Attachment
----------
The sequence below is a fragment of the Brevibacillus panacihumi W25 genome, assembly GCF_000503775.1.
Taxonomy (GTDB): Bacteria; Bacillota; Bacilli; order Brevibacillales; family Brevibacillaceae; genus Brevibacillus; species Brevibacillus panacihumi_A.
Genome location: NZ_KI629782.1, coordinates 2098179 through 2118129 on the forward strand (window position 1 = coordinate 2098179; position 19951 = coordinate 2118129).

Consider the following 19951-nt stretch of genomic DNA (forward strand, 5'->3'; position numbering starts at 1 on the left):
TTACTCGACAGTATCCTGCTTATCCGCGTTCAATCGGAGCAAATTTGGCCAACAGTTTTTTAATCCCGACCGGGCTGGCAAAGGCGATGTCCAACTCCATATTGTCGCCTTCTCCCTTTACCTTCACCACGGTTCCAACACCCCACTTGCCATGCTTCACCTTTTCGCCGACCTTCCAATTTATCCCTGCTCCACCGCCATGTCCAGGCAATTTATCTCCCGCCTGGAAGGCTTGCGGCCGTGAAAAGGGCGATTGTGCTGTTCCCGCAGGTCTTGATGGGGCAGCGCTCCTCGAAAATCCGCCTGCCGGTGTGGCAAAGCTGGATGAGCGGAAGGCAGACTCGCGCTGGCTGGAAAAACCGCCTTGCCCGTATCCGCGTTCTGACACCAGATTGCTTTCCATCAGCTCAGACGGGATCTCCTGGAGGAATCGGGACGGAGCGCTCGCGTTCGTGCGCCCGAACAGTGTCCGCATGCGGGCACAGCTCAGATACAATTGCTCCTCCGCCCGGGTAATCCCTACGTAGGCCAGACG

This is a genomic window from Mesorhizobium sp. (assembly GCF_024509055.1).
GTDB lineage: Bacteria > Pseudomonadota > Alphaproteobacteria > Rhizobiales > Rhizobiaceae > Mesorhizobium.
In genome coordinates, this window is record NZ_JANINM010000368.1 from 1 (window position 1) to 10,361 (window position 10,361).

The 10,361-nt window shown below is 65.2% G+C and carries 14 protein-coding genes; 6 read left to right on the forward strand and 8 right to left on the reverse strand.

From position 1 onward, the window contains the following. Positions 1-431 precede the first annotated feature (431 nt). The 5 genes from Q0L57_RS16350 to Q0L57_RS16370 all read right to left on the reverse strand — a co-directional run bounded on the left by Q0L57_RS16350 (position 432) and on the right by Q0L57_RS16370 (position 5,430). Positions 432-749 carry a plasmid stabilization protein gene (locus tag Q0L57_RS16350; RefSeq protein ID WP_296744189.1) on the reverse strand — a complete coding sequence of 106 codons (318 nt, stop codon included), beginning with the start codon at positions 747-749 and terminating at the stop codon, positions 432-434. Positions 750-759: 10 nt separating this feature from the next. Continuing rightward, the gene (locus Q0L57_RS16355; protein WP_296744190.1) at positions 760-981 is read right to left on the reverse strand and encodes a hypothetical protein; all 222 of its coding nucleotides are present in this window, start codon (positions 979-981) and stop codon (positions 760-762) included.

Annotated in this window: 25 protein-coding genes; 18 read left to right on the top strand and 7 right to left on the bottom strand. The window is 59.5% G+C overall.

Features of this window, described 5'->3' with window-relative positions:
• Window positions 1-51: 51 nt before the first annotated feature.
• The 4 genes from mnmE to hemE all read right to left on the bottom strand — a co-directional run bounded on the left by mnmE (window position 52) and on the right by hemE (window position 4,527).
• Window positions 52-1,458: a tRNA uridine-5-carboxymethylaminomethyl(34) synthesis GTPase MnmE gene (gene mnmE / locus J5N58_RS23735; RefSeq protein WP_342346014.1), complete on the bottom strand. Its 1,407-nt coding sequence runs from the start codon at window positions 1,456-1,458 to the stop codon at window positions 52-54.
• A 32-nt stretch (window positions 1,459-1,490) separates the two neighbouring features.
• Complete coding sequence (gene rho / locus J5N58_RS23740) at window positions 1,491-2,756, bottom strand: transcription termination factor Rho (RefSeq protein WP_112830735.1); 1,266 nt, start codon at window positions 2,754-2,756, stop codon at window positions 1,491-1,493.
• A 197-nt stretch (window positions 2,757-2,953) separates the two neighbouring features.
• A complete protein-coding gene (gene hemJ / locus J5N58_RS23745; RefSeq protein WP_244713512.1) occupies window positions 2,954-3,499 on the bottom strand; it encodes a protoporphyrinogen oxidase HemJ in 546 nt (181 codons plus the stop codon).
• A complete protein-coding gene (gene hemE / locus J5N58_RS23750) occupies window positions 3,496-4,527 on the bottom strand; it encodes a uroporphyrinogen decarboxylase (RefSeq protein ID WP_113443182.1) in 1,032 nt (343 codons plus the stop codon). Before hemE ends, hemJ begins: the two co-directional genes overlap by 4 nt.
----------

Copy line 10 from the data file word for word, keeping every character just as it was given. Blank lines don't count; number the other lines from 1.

From position 1 onward, the window contains the following. Positions 1-431 precede the first annotated feature (431 nt). The 5 genes from Q0L57_RS16350 to Q0L57_RS16370 all read right to left on the reverse strand — a co-directional run bounded on the left by Q0L57_RS16350 (position 432) and on the right by Q0L57_RS16370 (position 5,430). Positions 432-749 carry a plasmid stabilization protein gene (locus tag Q0L57_RS16350; RefSeq protein ID WP_296744189.1) on the reverse strand — a complete coding sequence of 106 codons (318 nt, stop codon included), beginning with the start codon at positions 747-749 and terminating at the stop codon, positions 432-434. Positions 750-759: 10 nt separating this feature from the next. Continuing rightward, the gene (locus Q0L57_RS16355; protein WP_296744190.1) at positions 760-981 is read right to left on the reverse strand and encodes a hypothetical protein; all 222 of its coding nucleotides are present in this window, start codon (positions 979-981) and stop codon (positions 760-762) included.